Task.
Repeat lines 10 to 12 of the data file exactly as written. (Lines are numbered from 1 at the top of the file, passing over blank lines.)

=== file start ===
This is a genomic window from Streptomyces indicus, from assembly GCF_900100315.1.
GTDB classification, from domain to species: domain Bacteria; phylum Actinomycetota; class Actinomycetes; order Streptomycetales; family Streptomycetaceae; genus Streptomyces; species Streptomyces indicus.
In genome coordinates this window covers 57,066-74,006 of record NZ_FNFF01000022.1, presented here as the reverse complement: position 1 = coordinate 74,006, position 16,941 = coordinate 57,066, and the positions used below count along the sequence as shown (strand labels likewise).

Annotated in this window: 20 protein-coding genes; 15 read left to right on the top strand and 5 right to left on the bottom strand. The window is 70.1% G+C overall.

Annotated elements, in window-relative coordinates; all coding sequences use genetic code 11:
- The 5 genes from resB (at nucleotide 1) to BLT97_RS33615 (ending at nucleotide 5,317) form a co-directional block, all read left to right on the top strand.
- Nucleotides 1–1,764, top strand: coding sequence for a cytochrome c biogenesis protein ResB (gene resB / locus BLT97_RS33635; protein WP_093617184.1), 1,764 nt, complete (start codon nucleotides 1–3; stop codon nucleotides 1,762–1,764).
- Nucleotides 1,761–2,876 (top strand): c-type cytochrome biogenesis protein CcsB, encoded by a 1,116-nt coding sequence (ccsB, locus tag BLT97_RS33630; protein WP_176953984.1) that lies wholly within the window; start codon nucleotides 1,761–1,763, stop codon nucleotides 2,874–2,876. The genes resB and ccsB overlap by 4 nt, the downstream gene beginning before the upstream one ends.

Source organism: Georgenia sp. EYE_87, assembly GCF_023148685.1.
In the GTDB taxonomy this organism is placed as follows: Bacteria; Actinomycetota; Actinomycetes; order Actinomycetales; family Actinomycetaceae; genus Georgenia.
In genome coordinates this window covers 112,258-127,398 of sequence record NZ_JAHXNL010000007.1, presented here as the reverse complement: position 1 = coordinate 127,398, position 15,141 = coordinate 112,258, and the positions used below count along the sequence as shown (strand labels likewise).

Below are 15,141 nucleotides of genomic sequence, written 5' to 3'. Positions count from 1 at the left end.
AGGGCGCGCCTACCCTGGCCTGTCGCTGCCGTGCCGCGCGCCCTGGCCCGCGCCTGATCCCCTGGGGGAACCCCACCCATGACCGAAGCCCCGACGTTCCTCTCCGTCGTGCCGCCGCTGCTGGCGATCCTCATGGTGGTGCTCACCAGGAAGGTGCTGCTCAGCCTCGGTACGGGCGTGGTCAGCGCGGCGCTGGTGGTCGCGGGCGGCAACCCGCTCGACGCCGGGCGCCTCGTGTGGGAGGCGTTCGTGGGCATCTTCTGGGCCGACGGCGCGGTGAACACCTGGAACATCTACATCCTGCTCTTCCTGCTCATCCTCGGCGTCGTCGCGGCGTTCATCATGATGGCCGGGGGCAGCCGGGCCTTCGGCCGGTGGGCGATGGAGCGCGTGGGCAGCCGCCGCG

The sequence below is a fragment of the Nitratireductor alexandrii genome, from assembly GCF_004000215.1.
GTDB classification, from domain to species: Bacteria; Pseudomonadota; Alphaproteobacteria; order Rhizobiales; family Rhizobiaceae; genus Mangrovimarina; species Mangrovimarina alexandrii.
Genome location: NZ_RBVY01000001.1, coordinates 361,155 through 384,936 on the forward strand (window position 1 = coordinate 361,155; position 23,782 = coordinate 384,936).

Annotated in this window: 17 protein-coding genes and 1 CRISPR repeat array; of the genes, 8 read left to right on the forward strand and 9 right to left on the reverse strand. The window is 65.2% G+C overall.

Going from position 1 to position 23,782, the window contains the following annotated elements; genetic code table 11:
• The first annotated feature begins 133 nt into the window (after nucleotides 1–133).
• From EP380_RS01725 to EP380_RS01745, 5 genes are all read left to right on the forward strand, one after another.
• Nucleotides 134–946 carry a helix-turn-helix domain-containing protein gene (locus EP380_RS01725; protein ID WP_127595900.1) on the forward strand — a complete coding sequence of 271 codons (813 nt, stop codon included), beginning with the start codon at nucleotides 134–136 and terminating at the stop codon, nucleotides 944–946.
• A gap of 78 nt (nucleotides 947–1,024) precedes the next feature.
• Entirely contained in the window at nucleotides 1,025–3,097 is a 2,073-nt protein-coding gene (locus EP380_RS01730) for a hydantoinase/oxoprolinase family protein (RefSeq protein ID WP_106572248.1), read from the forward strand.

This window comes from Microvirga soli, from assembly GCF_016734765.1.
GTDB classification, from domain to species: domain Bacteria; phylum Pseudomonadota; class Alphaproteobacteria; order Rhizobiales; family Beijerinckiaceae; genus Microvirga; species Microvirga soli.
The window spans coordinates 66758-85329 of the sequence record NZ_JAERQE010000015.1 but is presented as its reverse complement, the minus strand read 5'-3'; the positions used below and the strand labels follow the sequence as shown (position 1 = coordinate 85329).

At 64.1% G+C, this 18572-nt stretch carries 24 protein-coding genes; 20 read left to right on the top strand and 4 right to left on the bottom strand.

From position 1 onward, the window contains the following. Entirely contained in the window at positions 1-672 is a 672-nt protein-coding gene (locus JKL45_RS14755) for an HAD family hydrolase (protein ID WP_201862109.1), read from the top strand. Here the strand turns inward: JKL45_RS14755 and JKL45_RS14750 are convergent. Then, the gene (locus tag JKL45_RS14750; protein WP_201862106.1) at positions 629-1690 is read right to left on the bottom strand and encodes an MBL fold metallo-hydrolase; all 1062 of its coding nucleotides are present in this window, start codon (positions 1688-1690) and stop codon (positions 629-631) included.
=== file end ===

In the GTDB taxonomy this organism is placed as follows: Bacteria; Actinomycetota; Actinomycetes; order Actinomycetales; family Actinomycetaceae; genus Georgenia.
In genome coordinates this window covers 112,258-127,398 of sequence record NZ_JAHXNL010000007.1, presented here as the reverse complement: position 1 = coordinate 127,398, position 15,141 = coordinate 112,258, and the positions used below count along the sequence as shown (strand labels likewise).

Below are 15,141 nucleotides of genomic sequence, written 5' to 3'. Positions count from 1 at the left end.